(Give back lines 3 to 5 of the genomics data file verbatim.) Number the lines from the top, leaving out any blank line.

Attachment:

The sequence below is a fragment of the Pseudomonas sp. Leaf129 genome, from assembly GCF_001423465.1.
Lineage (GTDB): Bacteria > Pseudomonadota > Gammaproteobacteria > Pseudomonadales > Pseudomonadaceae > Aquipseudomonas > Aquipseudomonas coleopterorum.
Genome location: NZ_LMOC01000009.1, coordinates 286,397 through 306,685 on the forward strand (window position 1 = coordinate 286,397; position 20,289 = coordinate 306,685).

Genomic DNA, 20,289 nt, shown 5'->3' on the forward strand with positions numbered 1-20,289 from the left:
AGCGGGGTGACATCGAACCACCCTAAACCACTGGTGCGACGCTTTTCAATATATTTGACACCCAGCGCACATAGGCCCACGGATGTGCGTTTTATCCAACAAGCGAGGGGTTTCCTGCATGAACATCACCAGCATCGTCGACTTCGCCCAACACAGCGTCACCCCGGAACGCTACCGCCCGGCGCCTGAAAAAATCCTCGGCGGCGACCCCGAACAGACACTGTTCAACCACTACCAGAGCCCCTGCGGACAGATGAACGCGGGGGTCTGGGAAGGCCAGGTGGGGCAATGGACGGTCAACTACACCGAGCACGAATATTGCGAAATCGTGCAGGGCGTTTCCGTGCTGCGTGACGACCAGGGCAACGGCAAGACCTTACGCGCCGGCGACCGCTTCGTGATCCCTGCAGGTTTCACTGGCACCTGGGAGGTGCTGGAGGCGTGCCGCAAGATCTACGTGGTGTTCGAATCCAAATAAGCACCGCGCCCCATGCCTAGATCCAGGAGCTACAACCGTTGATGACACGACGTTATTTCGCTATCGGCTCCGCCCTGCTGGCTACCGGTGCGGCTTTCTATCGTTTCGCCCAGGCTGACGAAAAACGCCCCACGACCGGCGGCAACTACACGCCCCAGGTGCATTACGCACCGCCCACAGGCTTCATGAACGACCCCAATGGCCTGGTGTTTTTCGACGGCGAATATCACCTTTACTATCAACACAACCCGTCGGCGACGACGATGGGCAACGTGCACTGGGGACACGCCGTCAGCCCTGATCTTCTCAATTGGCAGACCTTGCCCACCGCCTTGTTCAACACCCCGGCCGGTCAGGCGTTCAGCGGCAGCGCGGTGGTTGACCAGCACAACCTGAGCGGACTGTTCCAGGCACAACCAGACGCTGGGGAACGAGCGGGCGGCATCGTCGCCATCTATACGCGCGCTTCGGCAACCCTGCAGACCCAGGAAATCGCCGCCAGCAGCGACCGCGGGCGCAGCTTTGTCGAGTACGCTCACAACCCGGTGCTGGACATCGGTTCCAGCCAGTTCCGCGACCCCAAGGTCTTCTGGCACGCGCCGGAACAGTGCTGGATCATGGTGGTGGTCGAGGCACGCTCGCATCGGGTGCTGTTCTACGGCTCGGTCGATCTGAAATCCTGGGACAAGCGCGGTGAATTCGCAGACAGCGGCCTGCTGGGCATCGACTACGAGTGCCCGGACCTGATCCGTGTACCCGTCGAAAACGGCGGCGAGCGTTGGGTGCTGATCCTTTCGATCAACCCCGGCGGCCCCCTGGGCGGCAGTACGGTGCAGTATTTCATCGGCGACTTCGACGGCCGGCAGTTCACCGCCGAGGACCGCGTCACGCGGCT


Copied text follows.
Genome location: NZ_LMOC01000009.1, coordinates 286,397 through 306,685 on the forward strand (window position 1 = coordinate 286,397; position 20,289 = coordinate 306,685).

Genomic DNA, 20,289 nt, shown 5'->3' on the forward strand with positions numbered 1-20,289 from the left:
AGCGGGGTGACATCGAACCACCCTAAACCACTGGTGCGACGCTTTTCAATATATTTGACACCCAGCGCACATAGGCCCACGGATGTGCGTTTTATCCAACAAGCGAGGGGTTTCCTGCATGAACATCACCAGCATCGTCGACTTCGCCCAACACAGCGTCACCCCGGAACGCTACCGCCCGGCGCCTGAAAAAATCCTCGGCGGCGACCCCGAACAGACACTGTTCAACCACTACCAGAGCCCCTGCGGACAGATGAACGCGGGGGTCTGGGAAGGCCAGGTGGGGCAATGGACGGTCAACTACACCGAGCACGAATATTGCGAAATCGTGCAGGGCGTTTCCGTGCTGCGTGACGACCAGGGCAACGGCAAGACCTTACGCGCCGGCGACCGCTTCGTGATCCCTGCAGGTTTCACTGGCACCTGGGAGGTGCTGGAGGCGTGCCGCAAGATCTACGTGGTGTTCGAATCCAAATAAGCACCGCGCCCCATGCCTAGATCCAGGAGCTACAACCGTTGATGACACGACGTTATTTCGCTATCGGCTCCGCCCTGCTGGCTACCGGTGCGGCTTTCTATCGTTTCGCCCAGGCTGACGAAAAACGCCCCACGACCGGCGGCAACTACACGCCCCAGGTGCATTACGCACCGCCCACAGGCTTCATGAACGACCCCAATGGCCTGGTGTTTTTCGACGGCGAATATCACCTTTACTATCAACACAACCCGTCGGCGACGACGATGGGCAACGTGCACTGGGGACACGCCGTCAGCCCTGATCTTCTCAATTGGCAGACCTTGCCCACCGCCTTGTTCAACACCCCGGCCGGTCAGGCGTTCAGCGGCAGCGCGGTGGTTGACCAGCACAACCTGAGCGGACTGTTCCAGGCACAACCAGACGCTGGGGAACGAGCGGGCGGCATCGTCGCCATCTATACGCGCGCTTCGGCAACCCTGCAGACCCAGGAAATCGCCGCCAGCAGCGACCGCGGGCGCAGCTTTGTCGAGTACGCTCACAACCCGGTGCTGGACATCGGTTCCAGCCAGTTCCGCGACCCCAAGGTCTTCTGGCACGCGCCGGAACAGTGCTGGATCATGGTGGTGGTCGAGGCACGCTCGCATCGGGTGCTGTTCTACGGCTCGGTCGATCTGAAATCCTGGGACAAGCGCGGTGAATTCGCAGACAGCGGCCTGCTGGGCATCGACTACGAGTGCCCGGACCTGATCCGTGTACCCGTCGAAAACGGCGGCGAGCGTTGGGTGCTGATCCTTTCGATCAACCCCGGCGGCCCCCTGGGCGGCAGTACGGTGCAGTATTTCATCGGCGACTTCGACGGCCGGCAGTTCACCGCCGAGGACCGCGTCACGCGGCT